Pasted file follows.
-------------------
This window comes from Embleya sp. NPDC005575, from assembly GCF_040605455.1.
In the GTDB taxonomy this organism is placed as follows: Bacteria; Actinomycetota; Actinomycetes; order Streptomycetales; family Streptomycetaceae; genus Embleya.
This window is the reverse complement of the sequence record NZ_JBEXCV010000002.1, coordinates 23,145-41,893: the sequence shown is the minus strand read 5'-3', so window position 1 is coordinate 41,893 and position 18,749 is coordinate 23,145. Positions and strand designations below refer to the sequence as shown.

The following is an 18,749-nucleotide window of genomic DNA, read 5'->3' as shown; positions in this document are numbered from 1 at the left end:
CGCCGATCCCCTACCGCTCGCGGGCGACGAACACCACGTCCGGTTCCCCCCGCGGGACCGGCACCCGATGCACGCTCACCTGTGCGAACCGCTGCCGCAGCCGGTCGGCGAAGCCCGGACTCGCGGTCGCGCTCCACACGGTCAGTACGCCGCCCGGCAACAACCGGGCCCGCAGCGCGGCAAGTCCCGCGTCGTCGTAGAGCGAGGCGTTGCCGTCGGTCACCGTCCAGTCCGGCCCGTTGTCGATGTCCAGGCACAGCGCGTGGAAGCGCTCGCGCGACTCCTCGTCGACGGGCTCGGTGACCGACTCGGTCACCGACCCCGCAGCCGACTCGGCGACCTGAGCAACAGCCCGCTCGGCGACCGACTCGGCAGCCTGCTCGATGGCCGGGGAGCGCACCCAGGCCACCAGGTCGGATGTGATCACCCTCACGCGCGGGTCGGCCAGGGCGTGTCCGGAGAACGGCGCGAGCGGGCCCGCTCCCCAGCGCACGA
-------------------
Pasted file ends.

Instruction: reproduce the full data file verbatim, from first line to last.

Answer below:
This window comes from Embleya sp. NPDC005575, from assembly GCF_040605455.1.
In the GTDB taxonomy this organism is placed as follows: Bacteria; Actinomycetota; Actinomycetes; order Streptomycetales; family Streptomycetaceae; genus Embleya.
This window is the reverse complement of the sequence record NZ_JBEXCV010000002.1, coordinates 23,145-41,893: the sequence shown is the minus strand read 5'-3', so window position 1 is coordinate 41,893 and position 18,749 is coordinate 23,145. Positions and strand designations below refer to the sequence as shown.

The following is an 18,749-nucleotide window of genomic DNA, read 5'->3' as shown; positions in this document are numbered from 1 at the left end:
CGCCGATCCCCTACCGCTCGCGGGCGACGAACACCACGTCCGGTTCCCCCCGCGGGACCGGCACCCGATGCACGCTCACCTGTGCGAACCGCTGCCGCAGCCGGTCGGCGAAGCCCGGACTCGCGGTCGCGCTCCACACGGTCAGTACGCCGCCCGGCAACAACCGGGCCCGCAGCGCGGCAAGTCCCGCGTCGTCGTAGAGCGAGGCGTTGCCGTCGGTCACCGTCCAGTCCGGCCCGTTGTCGATGTCCAGGCACAGCGCGTGGAAGCGCTCGCGCGACTCCTCGTCGACGGGCTCGGTGACCGACTCGGTCACCGACCCCGCAGCCGACTCGGCGACCTGAGCAACAGCCCGCTCGGCGACCGACTCGGCAGCCTGCTCGATGGCCGGGGAGCGCACCCAGGCCACCAGGTCGGATGTGATCACCCTCACGCGCGGGTCGGCCAGGGCGTGTCCGGAGAACGGCGCGAGCGGGCCCGCTCCCCAGCGCACGA